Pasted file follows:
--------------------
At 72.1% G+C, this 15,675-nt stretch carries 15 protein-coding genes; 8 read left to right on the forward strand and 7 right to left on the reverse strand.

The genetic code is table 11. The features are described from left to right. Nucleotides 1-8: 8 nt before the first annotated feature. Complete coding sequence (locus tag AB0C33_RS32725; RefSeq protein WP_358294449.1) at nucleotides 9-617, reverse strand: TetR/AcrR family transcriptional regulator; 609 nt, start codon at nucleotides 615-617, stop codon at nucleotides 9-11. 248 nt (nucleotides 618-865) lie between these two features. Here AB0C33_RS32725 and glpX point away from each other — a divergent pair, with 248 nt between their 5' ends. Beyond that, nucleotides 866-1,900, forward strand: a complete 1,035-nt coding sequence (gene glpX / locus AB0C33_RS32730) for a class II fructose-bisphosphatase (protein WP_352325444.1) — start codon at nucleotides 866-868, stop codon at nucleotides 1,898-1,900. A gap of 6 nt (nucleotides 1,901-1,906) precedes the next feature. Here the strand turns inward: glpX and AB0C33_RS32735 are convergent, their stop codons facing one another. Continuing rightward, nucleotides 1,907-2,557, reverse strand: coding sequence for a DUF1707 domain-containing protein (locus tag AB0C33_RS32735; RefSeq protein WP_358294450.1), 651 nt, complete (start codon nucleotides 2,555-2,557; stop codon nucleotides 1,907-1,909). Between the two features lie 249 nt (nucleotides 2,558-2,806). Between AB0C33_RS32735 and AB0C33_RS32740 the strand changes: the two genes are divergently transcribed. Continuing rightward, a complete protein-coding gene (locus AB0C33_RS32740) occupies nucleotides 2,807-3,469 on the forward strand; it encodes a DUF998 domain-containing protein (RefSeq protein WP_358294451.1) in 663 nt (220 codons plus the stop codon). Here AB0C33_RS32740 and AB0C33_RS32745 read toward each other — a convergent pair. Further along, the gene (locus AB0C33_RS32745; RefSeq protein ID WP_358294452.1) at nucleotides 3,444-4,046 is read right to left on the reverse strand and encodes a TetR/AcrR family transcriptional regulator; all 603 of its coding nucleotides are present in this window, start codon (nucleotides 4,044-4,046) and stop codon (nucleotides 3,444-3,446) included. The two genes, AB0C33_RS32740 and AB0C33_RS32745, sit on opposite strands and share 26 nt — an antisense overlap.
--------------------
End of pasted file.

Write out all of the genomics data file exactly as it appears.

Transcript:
At 72.1% G+C, this 15,675-nt stretch carries 15 protein-coding genes; 8 read left to right on the forward strand and 7 right to left on the reverse strand.

The genetic code is table 11. The features are described from left to right. Nucleotides 1-8: 8 nt before the first annotated feature. Complete coding sequence (locus tag AB0C33_RS32725; RefSeq protein WP_358294449.1) at nucleotides 9-617, reverse strand: TetR/AcrR family transcriptional regulator; 609 nt, start codon at nucleotides 615-617, stop codon at nucleotides 9-11. 248 nt (nucleotides 618-865) lie between these two features. Here AB0C33_RS32725 and glpX point away from each other — a divergent pair, with 248 nt between their 5' ends. Beyond that, nucleotides 866-1,900, forward strand: a complete 1,035-nt coding sequence (gene glpX / locus AB0C33_RS32730) for a class II fructose-bisphosphatase (protein WP_352325444.1) — start codon at nucleotides 866-868, stop codon at nucleotides 1,898-1,900. A gap of 6 nt (nucleotides 1,901-1,906) precedes the next feature. Here the strand turns inward: glpX and AB0C33_RS32735 are convergent, their stop codons facing one another. Continuing rightward, nucleotides 1,907-2,557, reverse strand: coding sequence for a DUF1707 domain-containing protein (locus tag AB0C33_RS32735; RefSeq protein WP_358294450.1), 651 nt, complete (start codon nucleotides 2,555-2,557; stop codon nucleotides 1,907-1,909). Between the two features lie 249 nt (nucleotides 2,558-2,806). Between AB0C33_RS32735 and AB0C33_RS32740 the strand changes: the two genes are divergently transcribed. Continuing rightward, a complete protein-coding gene (locus AB0C33_RS32740) occupies nucleotides 2,807-3,469 on the forward strand; it encodes a DUF998 domain-containing protein (RefSeq protein WP_358294451.1) in 663 nt (220 codons plus the stop codon). Here AB0C33_RS32740 and AB0C33_RS32745 read toward each other — a convergent pair. Further along, the gene (locus AB0C33_RS32745; RefSeq protein ID WP_358294452.1) at nucleotides 3,444-4,046 is read right to left on the reverse strand and encodes a TetR/AcrR family transcriptional regulator; all 603 of its coding nucleotides are present in this window, start codon (nucleotides 4,044-4,046) and stop codon (nucleotides 3,444-3,446) included. The two genes, AB0C33_RS32740 and AB0C33_RS32745, sit on opposite strands and share 26 nt — an antisense overlap.